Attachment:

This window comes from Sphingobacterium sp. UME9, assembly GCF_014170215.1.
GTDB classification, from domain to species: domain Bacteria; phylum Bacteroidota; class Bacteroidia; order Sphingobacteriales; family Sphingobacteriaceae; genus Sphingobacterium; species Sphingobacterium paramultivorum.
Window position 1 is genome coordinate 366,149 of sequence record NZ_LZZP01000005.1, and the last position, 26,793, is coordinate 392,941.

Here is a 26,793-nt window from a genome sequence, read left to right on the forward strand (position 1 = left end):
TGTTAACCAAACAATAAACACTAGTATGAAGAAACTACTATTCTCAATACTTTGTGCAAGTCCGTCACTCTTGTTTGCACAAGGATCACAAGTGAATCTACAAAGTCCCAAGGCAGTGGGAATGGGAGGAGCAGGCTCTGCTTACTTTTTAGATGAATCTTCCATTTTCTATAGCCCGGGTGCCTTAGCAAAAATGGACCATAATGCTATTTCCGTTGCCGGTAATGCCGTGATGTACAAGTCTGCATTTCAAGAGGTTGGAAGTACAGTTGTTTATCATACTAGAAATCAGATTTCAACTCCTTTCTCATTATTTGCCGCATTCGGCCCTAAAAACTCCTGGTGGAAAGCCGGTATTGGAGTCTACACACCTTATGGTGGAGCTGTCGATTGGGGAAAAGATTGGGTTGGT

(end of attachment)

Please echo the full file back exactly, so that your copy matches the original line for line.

This window comes from Sphingobacterium sp. UME9, assembly GCF_014170215.1.
GTDB classification, from domain to species: domain Bacteria; phylum Bacteroidota; class Bacteroidia; order Sphingobacteriales; family Sphingobacteriaceae; genus Sphingobacterium; species Sphingobacterium paramultivorum.
Window position 1 is genome coordinate 366,149 of sequence record NZ_LZZP01000005.1, and the last position, 26,793, is coordinate 392,941.

Here is a 26,793-nt window from a genome sequence, read left to right on the forward strand (position 1 = left end):
TGTTAACCAAACAATAAACACTAGTATGAAGAAACTACTATTCTCAATACTTTGTGCAAGTCCGTCACTCTTGTTTGCACAAGGATCACAAGTGAATCTACAAAGTCCCAAGGCAGTGGGAATGGGAGGAGCAGGCTCTGCTTACTTTTTAGATGAATCTTCCATTTTCTATAGCCCGGGTGCCTTAGCAAAAATGGACCATAATGCTATTTCCGTTGCCGGTAATGCCGTGATGTACAAGTCTGCATTTCAAGAGGTTGGAAGTACAGTTGTTTATCATACTAGAAATCAGATTTCAACTCCTTTCTCATTATTTGCCGCATTCGGCCCTAAAAACTCCTGGTGGAAAGCCGGTATTGGAGTCTACACACCTTATGGTGGAGCTGTCGATTGGGGAAAAGATTGGGTTGGT